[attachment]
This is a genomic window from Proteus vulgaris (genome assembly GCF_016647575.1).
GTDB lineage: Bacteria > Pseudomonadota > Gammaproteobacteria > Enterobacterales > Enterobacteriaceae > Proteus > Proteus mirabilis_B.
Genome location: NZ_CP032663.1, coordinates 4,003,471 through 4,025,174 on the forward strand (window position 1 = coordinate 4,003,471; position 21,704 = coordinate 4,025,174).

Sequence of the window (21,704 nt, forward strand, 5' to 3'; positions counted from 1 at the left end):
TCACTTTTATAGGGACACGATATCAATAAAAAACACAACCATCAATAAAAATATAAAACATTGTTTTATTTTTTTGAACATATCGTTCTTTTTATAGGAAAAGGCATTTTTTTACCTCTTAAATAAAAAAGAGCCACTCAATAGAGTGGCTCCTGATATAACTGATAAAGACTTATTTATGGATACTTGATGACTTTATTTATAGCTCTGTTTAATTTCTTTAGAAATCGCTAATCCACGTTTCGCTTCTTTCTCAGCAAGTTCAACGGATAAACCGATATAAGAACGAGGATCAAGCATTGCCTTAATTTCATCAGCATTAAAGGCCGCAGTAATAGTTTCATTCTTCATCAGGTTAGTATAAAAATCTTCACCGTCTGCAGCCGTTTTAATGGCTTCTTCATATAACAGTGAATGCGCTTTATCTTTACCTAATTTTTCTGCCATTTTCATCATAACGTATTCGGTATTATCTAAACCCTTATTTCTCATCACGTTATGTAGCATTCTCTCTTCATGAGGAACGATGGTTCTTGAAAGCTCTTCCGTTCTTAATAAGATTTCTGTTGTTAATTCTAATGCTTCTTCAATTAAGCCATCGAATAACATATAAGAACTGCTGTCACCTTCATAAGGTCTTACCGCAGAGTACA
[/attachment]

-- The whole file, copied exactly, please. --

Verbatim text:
This is a genomic window from Proteus vulgaris (genome assembly GCF_016647575.1).
GTDB lineage: Bacteria > Pseudomonadota > Gammaproteobacteria > Enterobacterales > Enterobacteriaceae > Proteus > Proteus mirabilis_B.
Genome location: NZ_CP032663.1, coordinates 4,003,471 through 4,025,174 on the forward strand (window position 1 = coordinate 4,003,471; position 21,704 = coordinate 4,025,174).

Sequence of the window (21,704 nt, forward strand, 5' to 3'; positions counted from 1 at the left end):
TCACTTTTATAGGGACACGATATCAATAAAAAACACAACCATCAATAAAAATATAAAACATTGTTTTATTTTTTTGAACATATCGTTCTTTTTATAGGAAAAGGCATTTTTTTACCTCTTAAATAAAAAAGAGCCACTCAATAGAGTGGCTCCTGATATAACTGATAAAGACTTATTTATGGATACTTGATGACTTTATTTATAGCTCTGTTTAATTTCTTTAGAAATCGCTAATCCACGTTTCGCTTCTTTCTCAGCAAGTTCAACGGATAAACCGATATAAGAACGAGGATCAAGCATTGCCTTAATTTCATCAGCATTAAAGGCCGCAGTAATAGTTTCATTCTTCATCAGGTTAGTATAAAAATCTTCACCGTCTGCAGCCGTTTTAATGGCTTCTTCATATAACAGTGAATGCGCTTTATCTTTACCTAATTTTTCTGCCATTTTCATCATAACGTATTCGGTATTATCTAAACCCTTATTTCTCATCACGTTATGTAGCATTCTCTCTTCATGAGGAACGATGGTTCTTGAAAGCTCTTCCGTTCTTAATAAGATTTCTGTTGTTAATTCTAATGCTTCTTCAATTAAGCCATCGAATAACATATAAGAACTGCTGTCACCTTCATAAGGTCTTACCGCAGAGTACA